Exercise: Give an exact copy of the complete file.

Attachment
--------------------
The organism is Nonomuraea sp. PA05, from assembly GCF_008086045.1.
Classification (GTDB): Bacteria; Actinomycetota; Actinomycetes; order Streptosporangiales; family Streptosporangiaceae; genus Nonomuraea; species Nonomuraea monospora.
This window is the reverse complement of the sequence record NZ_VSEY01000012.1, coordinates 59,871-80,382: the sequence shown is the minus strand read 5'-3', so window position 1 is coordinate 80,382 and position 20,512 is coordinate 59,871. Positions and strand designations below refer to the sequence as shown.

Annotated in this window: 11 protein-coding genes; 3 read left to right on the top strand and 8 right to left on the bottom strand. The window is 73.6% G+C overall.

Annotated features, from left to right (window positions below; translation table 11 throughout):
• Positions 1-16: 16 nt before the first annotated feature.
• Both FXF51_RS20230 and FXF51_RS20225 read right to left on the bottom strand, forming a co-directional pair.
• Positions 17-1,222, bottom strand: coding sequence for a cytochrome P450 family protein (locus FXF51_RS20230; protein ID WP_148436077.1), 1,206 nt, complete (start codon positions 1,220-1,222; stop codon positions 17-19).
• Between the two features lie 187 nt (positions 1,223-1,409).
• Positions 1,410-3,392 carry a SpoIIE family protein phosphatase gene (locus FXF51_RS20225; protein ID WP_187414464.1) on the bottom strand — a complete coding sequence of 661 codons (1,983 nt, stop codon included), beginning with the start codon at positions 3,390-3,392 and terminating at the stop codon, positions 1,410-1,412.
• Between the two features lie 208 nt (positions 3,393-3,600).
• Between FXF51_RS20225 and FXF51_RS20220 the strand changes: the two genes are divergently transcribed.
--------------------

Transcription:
The organism is Nonomuraea sp. PA05, from assembly GCF_008086045.1.
Classification (GTDB): Bacteria; Actinomycetota; Actinomycetes; order Streptosporangiales; family Streptosporangiaceae; genus Nonomuraea; species Nonomuraea monospora.
This window is the reverse complement of the sequence record NZ_VSEY01000012.1, coordinates 59,871-80,382: the sequence shown is the minus strand read 5'-3', so window position 1 is coordinate 80,382 and position 20,512 is coordinate 59,871. Positions and strand designations below refer to the sequence as shown.

Annotated in this window: 11 protein-coding genes; 3 read left to right on the top strand and 8 right to left on the bottom strand. The window is 73.6% G+C overall.

Annotated features, from left to right (window positions below; translation table 11 throughout):
• Positions 1-16: 16 nt before the first annotated feature.
• Both FXF51_RS20230 and FXF51_RS20225 read right to left on the bottom strand, forming a co-directional pair.
• Positions 17-1,222, bottom strand: coding sequence for a cytochrome P450 family protein (locus FXF51_RS20230; protein ID WP_148436077.1), 1,206 nt, complete (start codon positions 1,220-1,222; stop codon positions 17-19).
• Between the two features lie 187 nt (positions 1,223-1,409).
• Positions 1,410-3,392 carry a SpoIIE family protein phosphatase gene (locus FXF51_RS20225; protein ID WP_187414464.1) on the bottom strand — a complete coding sequence of 661 codons (1,983 nt, stop codon included), beginning with the start codon at positions 3,390-3,392 and terminating at the stop codon, positions 1,410-1,412.
• Between the two features lie 208 nt (positions 3,393-3,600).
• Between FXF51_RS20225 and FXF51_RS20220 the strand changes: the two genes are divergently transcribed.